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Why Apple's anti-AdMob move makes sense

updated 01:20 pm EDT, Sun June 13, 2010

Editorial: Google may not be in good faith

(Editorial) Apple is under fire from Google after the hardware company changed the language in its iPhone developer's agreement, prohibiting third-party ad companies from being able to collect usage data from iPhone apps. The issue is that Apple's change seems to mainly target Google's AdMob, Apple's staunchest competitor in the mobile market. Meanwhile, the move helps Apple, which will be able to collect usage data, and potentially gain an upper hand to attract advertisers.

For its part, AdMob isn't happy with the move. Writing in a recent blog post, AdMob's Omar Hamoui said that Apple's move creates "artificial barriers to competition" that could hurt both users and developers that want to be able to turn a profit on their applications. He also believes that Apple's move could eventually hurt the "technological progress" that should be affecting mobile advertising.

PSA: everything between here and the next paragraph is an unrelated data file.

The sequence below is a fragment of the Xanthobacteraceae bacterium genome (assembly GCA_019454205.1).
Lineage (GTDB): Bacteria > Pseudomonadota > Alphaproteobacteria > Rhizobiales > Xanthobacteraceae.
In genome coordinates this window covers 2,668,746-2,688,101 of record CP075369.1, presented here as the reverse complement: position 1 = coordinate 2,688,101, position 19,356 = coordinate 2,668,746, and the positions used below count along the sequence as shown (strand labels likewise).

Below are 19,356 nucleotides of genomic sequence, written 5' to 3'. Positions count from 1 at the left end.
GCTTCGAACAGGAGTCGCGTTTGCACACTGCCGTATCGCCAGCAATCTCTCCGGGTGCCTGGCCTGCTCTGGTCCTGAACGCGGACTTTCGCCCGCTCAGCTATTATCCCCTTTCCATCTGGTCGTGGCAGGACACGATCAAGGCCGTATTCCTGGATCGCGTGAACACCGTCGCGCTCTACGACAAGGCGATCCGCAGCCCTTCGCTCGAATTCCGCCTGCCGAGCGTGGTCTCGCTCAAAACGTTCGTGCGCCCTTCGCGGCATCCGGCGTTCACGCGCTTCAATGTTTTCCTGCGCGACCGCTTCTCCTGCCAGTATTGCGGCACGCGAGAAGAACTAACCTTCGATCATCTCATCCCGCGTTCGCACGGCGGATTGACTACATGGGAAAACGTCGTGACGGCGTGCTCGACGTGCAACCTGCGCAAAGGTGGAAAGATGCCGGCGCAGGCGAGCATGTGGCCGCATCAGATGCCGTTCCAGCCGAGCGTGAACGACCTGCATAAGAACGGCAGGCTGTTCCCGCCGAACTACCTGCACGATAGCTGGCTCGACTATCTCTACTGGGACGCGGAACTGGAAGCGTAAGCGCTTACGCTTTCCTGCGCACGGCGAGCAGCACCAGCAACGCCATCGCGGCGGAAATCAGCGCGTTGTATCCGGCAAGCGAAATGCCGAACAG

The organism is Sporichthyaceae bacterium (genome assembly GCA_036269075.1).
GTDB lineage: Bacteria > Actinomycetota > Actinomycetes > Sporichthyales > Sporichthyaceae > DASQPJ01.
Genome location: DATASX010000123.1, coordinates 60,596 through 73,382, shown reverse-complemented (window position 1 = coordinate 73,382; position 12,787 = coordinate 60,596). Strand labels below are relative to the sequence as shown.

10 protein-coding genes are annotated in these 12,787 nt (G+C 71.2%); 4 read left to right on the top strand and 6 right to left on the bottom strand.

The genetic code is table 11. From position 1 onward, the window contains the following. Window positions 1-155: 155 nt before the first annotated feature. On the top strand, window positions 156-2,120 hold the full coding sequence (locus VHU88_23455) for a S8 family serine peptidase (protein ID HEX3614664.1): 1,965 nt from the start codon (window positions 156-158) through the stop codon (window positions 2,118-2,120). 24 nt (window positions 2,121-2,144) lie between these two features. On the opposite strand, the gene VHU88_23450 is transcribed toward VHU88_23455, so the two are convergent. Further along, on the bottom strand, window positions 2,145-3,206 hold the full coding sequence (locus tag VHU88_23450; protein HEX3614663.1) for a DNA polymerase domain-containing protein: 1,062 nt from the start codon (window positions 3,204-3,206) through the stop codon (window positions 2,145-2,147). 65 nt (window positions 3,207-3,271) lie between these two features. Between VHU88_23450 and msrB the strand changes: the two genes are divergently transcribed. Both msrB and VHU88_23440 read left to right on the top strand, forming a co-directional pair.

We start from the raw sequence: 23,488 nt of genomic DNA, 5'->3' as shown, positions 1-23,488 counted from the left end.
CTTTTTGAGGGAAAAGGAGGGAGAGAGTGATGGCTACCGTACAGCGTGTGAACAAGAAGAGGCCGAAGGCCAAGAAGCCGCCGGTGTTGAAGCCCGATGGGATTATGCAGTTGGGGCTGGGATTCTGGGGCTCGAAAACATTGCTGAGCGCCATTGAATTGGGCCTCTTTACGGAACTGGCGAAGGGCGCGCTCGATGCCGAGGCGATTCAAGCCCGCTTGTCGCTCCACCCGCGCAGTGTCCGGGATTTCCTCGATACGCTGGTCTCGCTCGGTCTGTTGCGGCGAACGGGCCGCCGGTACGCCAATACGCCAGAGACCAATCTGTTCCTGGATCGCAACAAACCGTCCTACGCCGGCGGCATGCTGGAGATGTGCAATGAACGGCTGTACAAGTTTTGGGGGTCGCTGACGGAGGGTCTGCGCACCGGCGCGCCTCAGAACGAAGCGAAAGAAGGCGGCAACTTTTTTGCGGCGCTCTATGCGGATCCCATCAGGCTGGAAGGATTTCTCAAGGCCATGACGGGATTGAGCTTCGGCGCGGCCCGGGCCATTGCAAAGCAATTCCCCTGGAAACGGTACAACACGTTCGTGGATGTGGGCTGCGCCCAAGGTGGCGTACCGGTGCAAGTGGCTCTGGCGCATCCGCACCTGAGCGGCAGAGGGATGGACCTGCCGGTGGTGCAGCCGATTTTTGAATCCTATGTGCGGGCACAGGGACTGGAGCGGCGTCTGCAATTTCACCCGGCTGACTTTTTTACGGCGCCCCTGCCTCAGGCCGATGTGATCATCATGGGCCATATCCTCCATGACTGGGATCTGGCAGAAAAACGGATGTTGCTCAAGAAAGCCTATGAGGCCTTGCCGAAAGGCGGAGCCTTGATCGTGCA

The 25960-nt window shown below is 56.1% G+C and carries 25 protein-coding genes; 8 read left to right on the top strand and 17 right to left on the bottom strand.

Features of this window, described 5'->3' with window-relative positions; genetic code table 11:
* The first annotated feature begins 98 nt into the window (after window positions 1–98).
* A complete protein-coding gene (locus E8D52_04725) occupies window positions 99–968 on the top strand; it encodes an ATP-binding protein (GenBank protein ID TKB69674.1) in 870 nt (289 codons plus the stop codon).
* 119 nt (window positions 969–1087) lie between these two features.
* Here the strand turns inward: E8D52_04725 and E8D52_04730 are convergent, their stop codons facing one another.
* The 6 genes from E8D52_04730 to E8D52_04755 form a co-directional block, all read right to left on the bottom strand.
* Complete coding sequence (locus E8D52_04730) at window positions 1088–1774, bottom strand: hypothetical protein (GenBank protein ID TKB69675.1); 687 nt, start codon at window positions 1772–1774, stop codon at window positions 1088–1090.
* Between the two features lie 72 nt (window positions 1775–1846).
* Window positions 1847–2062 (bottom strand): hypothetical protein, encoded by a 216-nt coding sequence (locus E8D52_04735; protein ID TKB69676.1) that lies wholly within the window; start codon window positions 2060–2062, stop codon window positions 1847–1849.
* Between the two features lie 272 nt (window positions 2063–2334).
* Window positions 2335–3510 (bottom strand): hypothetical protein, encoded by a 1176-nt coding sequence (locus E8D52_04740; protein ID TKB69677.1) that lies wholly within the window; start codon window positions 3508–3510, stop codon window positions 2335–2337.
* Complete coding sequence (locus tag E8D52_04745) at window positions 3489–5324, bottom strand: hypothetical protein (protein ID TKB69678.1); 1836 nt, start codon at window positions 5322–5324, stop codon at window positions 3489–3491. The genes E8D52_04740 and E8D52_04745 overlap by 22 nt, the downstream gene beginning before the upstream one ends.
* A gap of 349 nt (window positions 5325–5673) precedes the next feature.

AdMob's concerns are understandable. After all, the company is now owned by Google, the world's premier online advertiser, and the company that wants to turn a healthy profit in the mobile space. But that doesn't mean that Apple is wrong to do what it did. Whether Google likes it or not, Apple is allowed to control what happens on its own platform. And determining how much access developers can have to information is a key component in that.

It's also worth noting that Google isn't so innocent in all of this. The company won't need to worry about Apple's iAd on its own platform, since Apple's service will be available exclusively on iOS. On Android, developers have no choice but to play by Google's rules, even if they're looser than with its mobile OS rival.